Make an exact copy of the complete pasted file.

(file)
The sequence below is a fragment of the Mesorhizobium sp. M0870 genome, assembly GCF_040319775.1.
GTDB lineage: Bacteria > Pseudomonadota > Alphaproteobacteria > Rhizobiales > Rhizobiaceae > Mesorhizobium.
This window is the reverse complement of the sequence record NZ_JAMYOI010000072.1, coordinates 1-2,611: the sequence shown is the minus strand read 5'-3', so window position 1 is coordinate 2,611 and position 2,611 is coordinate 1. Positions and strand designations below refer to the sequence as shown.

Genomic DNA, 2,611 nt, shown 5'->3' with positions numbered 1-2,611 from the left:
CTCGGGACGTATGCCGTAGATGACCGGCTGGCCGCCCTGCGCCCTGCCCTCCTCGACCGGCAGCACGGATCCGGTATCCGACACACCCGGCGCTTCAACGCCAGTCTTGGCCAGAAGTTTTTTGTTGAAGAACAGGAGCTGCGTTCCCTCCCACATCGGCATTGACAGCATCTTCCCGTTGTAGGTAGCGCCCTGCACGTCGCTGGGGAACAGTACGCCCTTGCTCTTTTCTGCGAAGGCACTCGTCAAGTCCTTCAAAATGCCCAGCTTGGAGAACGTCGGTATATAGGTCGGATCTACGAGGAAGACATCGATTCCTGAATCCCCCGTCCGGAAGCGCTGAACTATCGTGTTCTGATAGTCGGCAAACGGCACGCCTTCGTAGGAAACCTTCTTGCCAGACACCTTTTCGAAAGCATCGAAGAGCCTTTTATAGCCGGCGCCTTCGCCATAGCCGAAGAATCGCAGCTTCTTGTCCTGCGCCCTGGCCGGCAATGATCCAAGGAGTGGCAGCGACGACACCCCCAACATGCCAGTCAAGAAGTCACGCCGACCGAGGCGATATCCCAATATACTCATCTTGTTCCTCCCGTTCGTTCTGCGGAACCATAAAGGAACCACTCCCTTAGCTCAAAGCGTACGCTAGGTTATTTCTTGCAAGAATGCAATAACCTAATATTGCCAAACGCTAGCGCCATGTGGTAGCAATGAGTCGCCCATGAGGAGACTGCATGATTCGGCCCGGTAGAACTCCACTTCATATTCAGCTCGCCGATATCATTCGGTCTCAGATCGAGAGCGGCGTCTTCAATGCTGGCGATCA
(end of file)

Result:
The sequence below is a fragment of the Mesorhizobium sp. M0870 genome, assembly GCF_040319775.1.
GTDB lineage: Bacteria > Pseudomonadota > Alphaproteobacteria > Rhizobiales > Rhizobiaceae > Mesorhizobium.
This window is the reverse complement of the sequence record NZ_JAMYOI010000072.1, coordinates 1-2,611: the sequence shown is the minus strand read 5'-3', so window position 1 is coordinate 2,611 and position 2,611 is coordinate 1. Positions and strand designations below refer to the sequence as shown.

Genomic DNA, 2,611 nt, shown 5'->3' with positions numbered 1-2,611 from the left:
CTCGGGACGTATGCCGTAGATGACCGGCTGGCCGCCCTGCGCCCTGCCCTCCTCGACCGGCAGCACGGATCCGGTATCCGACACACCCGGCGCTTCAACGCCAGTCTTGGCCAGAAGTTTTTTGTTGAAGAACAGGAGCTGCGTTCCCTCCCACATCGGCATTGACAGCATCTTCCCGTTGTAGGTAGCGCCCTGCACGTCGCTGGGGAACAGTACGCCCTTGCTCTTTTCTGCGAAGGCACTCGTCAAGTCCTTCAAAATGCCCAGCTTGGAGAACGTCGGTATATAGGTCGGATCTACGAGGAAGACATCGATTCCTGAATCCCCCGTCCGGAAGCGCTGAACTATCGTGTTCTGATAGTCGGCAAACGGCACGCCTTCGTAGGAAACCTTCTTGCCAGACACCTTTTCGAAAGCATCGAAGAGCCTTTTATAGCCGGCGCCTTCGCCATAGCCGAAGAATCGCAGCTTCTTGTCCTGCGCCCTGGCCGGCAATGATCCAAGGAGTGGCAGCGACGACACCCCCAACATGCCAGTCAAGAAGTCACGCCGACCGAGGCGATATCCCAATATACTCATCTTGTTCCTCCCGTTCGTTCTGCGGAACCATAAAGGAACCACTCCCTTAGCTCAAAGCGTACGCTAGGTTATTTCTTGCAAGAATGCAATAACCTAATATTGCCAAACGCTAGCGCCATGTGGTAGCAATGAGTCGCCCATGAGGAGACTGCATGATTCGGCCCGGTAGAACTCCACTTCATATTCAGCTCGCCGATATCATTCGGTCTCAGATCGAGAGCGGCGTCTTCAATGCTGGCGATCA